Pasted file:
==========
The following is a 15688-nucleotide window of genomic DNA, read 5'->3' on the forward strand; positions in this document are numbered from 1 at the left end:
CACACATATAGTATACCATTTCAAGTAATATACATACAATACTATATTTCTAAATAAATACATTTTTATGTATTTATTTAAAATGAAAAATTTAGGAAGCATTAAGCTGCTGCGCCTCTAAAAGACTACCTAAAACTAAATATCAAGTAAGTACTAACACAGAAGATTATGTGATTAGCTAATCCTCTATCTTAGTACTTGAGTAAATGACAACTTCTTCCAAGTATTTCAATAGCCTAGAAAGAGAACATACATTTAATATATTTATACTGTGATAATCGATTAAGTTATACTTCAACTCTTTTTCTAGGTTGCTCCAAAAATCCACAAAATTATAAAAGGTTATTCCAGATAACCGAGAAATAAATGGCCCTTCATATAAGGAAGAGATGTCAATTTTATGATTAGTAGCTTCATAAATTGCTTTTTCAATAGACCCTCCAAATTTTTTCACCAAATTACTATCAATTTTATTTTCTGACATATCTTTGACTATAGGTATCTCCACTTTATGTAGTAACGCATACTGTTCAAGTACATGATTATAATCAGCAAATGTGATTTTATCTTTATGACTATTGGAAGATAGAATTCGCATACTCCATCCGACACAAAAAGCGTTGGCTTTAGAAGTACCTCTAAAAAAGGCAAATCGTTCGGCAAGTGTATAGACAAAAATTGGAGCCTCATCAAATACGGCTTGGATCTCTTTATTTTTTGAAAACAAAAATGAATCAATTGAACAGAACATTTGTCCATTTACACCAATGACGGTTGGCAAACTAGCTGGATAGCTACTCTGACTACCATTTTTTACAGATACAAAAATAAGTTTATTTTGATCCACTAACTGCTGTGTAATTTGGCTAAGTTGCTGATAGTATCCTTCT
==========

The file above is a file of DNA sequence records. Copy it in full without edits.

The following is a 15688-nucleotide window of genomic DNA, read 5'->3' on the forward strand; positions in this document are numbered from 1 at the left end:
CACACATATAGTATACCATTTCAAGTAATATACATACAATACTATATTTCTAAATAAATACATTTTTATGTATTTATTTAAAATGAAAAATTTAGGAAGCATTAAGCTGCTGCGCCTCTAAAAGACTACCTAAAACTAAATATCAAGTAAGTACTAACACAGAAGATTATGTGATTAGCTAATCCTCTATCTTAGTACTTGAGTAAATGACAACTTCTTCCAAGTATTTCAATAGCCTAGAAAGAGAACATACATTTAATATATTTATACTGTGATAATCGATTAAGTTATACTTCAACTCTTTTTCTAGGTTGCTCCAAAAATCCACAAAATTATAAAAGGTTATTCCAGATAACCGAGAAATAAATGGCCCTTCATATAAGGAAGAGATGTCAATTTTATGATTAGTAGCTTCATAAATTGCTTTTTCAATAGACCCTCCAAATTTTTTCACCAAATTACTATCAATTTTATTTTCTGACATATCTTTGACTATAGGTATCTCCACTTTATGTAGTAACGCATACTGTTCAAGTACATGATTATAATCAGCAAATGTGATTTTATCTTTATGACTATTGGAAGATAGAATTCGCATACTCCATCCGACACAAAAAGCGTTGGCTTTAGAAGTACCTCTAAAAAAGGCAAATCGTTCGGCAAGTGTATAGACAAAAATTGGAGCCTCATCAAATACGGCTTGGATCTCTTTATTTTTTGAAAACAAAAATGAATCAATTGAACAGAACATTTGTCCATTTACACCAATGACGGTTGGCAAACTAGCTGGATAGCTACTCTGACTACCATTTTTTACAGATACAAAAATAAGTTTATTTTGATCCACTAACTGCTGTGTAATTTGGCTAAGTTGCTGATAGTATCCTTCT